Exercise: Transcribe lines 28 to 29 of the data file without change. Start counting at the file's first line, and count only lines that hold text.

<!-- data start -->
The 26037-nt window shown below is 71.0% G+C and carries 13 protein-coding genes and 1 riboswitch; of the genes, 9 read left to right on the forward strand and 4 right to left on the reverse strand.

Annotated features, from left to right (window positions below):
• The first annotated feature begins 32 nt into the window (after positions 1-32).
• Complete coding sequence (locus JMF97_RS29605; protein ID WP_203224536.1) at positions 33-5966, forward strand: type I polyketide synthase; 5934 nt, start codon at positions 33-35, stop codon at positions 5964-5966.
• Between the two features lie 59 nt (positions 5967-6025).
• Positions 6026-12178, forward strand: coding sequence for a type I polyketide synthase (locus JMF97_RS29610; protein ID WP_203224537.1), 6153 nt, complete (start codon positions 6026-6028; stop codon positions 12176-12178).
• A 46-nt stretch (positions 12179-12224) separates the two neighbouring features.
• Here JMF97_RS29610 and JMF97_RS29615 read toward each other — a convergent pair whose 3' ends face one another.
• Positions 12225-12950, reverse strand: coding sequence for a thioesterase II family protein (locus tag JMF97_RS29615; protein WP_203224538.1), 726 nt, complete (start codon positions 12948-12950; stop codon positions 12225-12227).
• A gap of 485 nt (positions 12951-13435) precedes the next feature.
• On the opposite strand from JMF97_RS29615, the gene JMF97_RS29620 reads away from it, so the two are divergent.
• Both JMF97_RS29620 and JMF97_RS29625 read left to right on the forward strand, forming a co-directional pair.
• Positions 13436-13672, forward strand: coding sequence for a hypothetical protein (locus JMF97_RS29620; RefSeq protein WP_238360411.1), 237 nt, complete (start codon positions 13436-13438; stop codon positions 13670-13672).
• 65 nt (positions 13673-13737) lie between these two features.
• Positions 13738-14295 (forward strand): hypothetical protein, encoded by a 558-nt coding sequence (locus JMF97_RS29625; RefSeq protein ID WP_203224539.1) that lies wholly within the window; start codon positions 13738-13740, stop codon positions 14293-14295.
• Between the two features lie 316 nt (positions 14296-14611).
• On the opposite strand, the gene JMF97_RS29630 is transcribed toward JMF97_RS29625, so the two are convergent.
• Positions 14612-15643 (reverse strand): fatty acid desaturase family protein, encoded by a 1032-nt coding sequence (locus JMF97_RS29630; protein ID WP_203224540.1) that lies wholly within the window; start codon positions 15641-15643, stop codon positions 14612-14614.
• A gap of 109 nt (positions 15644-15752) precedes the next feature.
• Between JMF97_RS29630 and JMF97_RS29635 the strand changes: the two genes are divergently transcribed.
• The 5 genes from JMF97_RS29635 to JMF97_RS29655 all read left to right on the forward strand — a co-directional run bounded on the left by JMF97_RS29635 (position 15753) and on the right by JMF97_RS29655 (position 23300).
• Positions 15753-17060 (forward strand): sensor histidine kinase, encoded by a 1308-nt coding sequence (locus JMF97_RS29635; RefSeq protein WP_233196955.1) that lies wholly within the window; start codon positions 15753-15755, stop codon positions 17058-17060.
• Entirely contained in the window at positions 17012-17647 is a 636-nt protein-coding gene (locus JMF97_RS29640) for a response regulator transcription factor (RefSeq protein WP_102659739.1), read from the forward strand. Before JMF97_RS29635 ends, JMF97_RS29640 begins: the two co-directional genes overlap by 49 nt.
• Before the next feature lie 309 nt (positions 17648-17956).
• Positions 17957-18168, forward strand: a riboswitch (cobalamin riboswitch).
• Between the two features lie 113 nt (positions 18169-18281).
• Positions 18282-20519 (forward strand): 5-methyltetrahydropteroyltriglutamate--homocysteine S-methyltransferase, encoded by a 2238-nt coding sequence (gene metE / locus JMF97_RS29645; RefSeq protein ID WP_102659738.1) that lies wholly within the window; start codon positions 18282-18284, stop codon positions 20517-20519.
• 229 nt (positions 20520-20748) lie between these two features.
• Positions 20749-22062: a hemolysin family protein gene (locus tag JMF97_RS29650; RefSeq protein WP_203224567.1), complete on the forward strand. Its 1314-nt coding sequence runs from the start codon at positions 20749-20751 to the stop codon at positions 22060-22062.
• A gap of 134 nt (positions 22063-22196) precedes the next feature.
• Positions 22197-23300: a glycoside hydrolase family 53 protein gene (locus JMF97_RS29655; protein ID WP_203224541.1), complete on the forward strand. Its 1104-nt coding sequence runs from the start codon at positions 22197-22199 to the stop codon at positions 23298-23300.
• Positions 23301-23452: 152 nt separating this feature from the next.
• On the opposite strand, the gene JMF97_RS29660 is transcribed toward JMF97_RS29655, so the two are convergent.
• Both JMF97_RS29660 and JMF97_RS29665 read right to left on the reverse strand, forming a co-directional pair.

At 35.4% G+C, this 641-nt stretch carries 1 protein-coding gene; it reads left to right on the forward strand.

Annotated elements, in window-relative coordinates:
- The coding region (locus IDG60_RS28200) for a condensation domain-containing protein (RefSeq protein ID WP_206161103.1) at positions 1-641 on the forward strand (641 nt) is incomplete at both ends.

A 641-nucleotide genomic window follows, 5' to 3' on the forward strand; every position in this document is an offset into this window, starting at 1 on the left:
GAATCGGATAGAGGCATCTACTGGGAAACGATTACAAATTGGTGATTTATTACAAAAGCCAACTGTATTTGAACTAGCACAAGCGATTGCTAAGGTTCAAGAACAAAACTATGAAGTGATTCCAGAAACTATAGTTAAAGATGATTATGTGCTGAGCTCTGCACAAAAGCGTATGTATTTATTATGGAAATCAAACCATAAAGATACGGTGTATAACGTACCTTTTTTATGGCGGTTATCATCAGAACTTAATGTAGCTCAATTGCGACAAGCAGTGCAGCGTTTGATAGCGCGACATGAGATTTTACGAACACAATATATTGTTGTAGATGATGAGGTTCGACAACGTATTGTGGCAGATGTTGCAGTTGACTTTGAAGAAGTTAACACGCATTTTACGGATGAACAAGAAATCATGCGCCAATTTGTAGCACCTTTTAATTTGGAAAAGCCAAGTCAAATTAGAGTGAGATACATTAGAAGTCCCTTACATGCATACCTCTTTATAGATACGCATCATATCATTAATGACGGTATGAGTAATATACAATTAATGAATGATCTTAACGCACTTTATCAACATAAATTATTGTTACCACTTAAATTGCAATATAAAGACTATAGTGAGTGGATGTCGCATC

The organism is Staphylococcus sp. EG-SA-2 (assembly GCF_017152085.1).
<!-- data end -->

• 229 nt (positions 20520-20748) lie between these two features.
• Positions 20749-22062: a hemolysin family protein gene (locus tag JMF97_RS29650; RefSeq protein WP_203224567.1), complete on the forward strand. Its 1314-nt coding sequence runs from the start codon at positions 20749-20751 to the stop codon at positions 22060-22062.